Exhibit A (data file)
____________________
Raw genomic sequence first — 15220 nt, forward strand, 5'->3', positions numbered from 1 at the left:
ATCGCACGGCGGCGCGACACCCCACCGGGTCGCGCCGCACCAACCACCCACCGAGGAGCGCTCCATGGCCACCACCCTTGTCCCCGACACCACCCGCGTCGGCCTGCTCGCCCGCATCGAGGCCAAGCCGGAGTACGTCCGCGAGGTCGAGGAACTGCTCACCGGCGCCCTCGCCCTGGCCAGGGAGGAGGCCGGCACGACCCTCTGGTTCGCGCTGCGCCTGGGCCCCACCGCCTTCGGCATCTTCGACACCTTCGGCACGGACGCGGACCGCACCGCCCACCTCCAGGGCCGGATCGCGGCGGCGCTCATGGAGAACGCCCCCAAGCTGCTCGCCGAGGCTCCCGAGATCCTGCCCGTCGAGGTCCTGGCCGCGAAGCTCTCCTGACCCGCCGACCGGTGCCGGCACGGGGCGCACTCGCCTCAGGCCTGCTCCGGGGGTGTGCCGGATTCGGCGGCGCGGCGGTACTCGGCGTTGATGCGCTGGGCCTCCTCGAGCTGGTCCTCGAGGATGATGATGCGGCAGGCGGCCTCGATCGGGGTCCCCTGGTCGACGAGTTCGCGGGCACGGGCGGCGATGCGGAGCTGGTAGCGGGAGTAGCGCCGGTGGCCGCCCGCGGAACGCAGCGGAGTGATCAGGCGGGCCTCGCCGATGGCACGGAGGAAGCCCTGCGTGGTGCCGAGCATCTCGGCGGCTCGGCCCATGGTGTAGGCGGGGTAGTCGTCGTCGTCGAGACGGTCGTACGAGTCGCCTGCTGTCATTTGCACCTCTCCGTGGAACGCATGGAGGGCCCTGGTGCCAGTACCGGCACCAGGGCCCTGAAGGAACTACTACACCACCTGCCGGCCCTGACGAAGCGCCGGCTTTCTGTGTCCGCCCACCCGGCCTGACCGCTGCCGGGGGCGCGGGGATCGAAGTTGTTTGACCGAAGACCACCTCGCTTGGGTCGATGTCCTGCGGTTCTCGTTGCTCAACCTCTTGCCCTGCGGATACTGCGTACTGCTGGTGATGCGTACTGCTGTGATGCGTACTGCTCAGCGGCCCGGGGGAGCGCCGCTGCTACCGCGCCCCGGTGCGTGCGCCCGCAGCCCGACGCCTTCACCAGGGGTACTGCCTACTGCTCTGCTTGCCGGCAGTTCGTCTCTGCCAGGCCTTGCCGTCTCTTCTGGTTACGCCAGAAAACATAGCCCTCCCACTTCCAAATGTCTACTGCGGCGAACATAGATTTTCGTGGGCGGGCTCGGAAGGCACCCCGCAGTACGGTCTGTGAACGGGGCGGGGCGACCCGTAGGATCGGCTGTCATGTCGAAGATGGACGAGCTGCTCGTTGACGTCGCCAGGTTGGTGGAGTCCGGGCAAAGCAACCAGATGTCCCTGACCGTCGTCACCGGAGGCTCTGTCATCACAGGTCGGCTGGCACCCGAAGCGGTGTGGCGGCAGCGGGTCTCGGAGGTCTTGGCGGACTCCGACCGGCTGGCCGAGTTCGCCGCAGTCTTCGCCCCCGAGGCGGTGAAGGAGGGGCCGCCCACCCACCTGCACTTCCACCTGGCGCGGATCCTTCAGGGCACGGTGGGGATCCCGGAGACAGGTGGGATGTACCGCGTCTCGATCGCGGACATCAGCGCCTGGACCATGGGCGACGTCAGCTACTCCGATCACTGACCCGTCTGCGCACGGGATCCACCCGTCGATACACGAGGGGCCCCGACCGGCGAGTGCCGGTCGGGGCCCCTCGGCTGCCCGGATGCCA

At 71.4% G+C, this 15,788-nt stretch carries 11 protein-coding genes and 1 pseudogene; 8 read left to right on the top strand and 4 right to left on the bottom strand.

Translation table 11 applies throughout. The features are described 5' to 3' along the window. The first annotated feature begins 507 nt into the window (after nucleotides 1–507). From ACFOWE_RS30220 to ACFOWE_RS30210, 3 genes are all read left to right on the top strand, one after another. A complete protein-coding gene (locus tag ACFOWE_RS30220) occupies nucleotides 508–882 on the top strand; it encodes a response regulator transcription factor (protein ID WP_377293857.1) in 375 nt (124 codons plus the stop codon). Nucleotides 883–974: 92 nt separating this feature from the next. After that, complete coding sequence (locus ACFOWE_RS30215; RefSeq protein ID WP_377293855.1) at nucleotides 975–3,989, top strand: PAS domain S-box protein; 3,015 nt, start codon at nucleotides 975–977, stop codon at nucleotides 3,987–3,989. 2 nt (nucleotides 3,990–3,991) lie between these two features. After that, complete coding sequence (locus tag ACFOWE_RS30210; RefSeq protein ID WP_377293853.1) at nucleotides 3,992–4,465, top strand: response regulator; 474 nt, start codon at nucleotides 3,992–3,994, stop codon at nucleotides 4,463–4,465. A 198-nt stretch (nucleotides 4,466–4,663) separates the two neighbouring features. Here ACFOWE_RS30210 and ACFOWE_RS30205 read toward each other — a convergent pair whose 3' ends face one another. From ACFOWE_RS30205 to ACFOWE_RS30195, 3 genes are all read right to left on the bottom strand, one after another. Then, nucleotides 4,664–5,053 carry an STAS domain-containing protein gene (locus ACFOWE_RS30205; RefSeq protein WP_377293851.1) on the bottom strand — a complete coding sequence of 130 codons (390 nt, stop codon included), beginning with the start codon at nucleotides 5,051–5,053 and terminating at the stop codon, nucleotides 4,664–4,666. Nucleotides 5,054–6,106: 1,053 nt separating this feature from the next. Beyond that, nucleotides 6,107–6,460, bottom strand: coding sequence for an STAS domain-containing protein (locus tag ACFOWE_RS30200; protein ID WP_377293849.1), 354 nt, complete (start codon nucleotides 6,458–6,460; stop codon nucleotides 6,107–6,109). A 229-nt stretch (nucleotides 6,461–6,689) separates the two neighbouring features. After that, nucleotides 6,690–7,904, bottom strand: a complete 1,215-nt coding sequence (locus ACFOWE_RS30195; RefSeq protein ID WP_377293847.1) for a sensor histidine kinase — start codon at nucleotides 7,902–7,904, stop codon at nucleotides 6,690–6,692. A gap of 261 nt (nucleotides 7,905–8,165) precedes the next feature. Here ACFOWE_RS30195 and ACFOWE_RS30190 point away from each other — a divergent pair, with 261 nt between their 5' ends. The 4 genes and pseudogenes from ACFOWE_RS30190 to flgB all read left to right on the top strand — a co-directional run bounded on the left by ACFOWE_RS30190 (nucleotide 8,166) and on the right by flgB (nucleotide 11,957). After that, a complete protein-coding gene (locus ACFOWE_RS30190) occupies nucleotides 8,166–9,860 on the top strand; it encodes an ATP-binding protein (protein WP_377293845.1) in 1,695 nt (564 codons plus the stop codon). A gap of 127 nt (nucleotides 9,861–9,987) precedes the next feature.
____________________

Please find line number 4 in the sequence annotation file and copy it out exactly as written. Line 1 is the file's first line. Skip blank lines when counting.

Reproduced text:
Translation table 11 applies throughout. The features are described 5' to 3' along the window. The first annotated feature begins 507 nt into the window (after nucleotides 1–507). From ACFOWE_RS30220 to ACFOWE_RS30210, 3 genes are all read left to right on the top strand, one after another. A complete protein-coding gene (locus tag ACFOWE_RS30220) occupies nucleotides 508–882 on the top strand; it encodes a response regulator transcription factor (protein ID WP_377293857.1) in 375 nt (124 codons plus the stop codon). Nucleotides 883–974: 92 nt separating this feature from the next. After that, complete coding sequence (locus ACFOWE_RS30215; RefSeq protein ID WP_377293855.1) at nucleotides 975–3,989, top strand: PAS domain S-box protein; 3,015 nt, start codon at nucleotides 975–977, stop codon at nucleotides 3,987–3,989. 2 nt (nucleotides 3,990–3,991) lie between these two features. After that, complete coding sequence (locus tag ACFOWE_RS30210; RefSeq protein ID WP_377293853.1) at nucleotides 3,992–4,465, top strand: response regulator; 474 nt, start codon at nucleotides 3,992–3,994, stop codon at nucleotides 4,463–4,465. A 198-nt stretch (nucleotides 4,466–4,663) separates the two neighbouring features. Here ACFOWE_RS30210 and ACFOWE_RS30205 read toward each other — a convergent pair whose 3' ends face one another. From ACFOWE_RS30205 to ACFOWE_RS30195, 3 genes are all read right to left on the bottom strand, one after another. Then, nucleotides 4,664–5,053 carry an STAS domain-containing protein gene (locus ACFOWE_RS30205; RefSeq protein WP_377293851.1) on the bottom strand — a complete coding sequence of 130 codons (390 nt, stop codon included), beginning with the start codon at nucleotides 5,051–5,053 and terminating at the stop codon, nucleotides 4,664–4,666. Nucleotides 5,054–6,106: 1,053 nt separating this feature from the next. Beyond that, nucleotides 6,107–6,460, bottom strand: coding sequence for an STAS domain-containing protein (locus tag ACFOWE_RS30200; protein ID WP_377293849.1), 354 nt, complete (start codon nucleotides 6,458–6,460; stop codon nucleotides 6,107–6,109). A 229-nt stretch (nucleotides 6,461–6,689) separates the two neighbouring features. After that, nucleotides 6,690–7,904, bottom strand: a complete 1,215-nt coding sequence (locus ACFOWE_RS30195; RefSeq protein ID WP_377293847.1) for a sensor histidine kinase — start codon at nucleotides 7,902–7,904, stop codon at nucleotides 6,690–6,692. A gap of 261 nt (nucleotides 7,905–8,165) precedes the next feature. Here ACFOWE_RS30195 and ACFOWE_RS30190 point away from each other — a divergent pair, with 261 nt between their 5' ends. The 4 genes and pseudogenes from ACFOWE_RS30190 to flgB all read left to right on the top strand — a co-directional run bounded on the left by ACFOWE_RS30190 (nucleotide 8,166) and on the right by flgB (nucleotide 11,957). After that, a complete protein-coding gene (locus ACFOWE_RS30190) occupies nucleotides 8,166–9,860 on the top strand; it encodes an ATP-binding protein (protein WP_377293845.1) in 1,695 nt (564 codons plus the stop codon). A gap of 127 nt (nucleotides 9,861–9,987) precedes the next feature.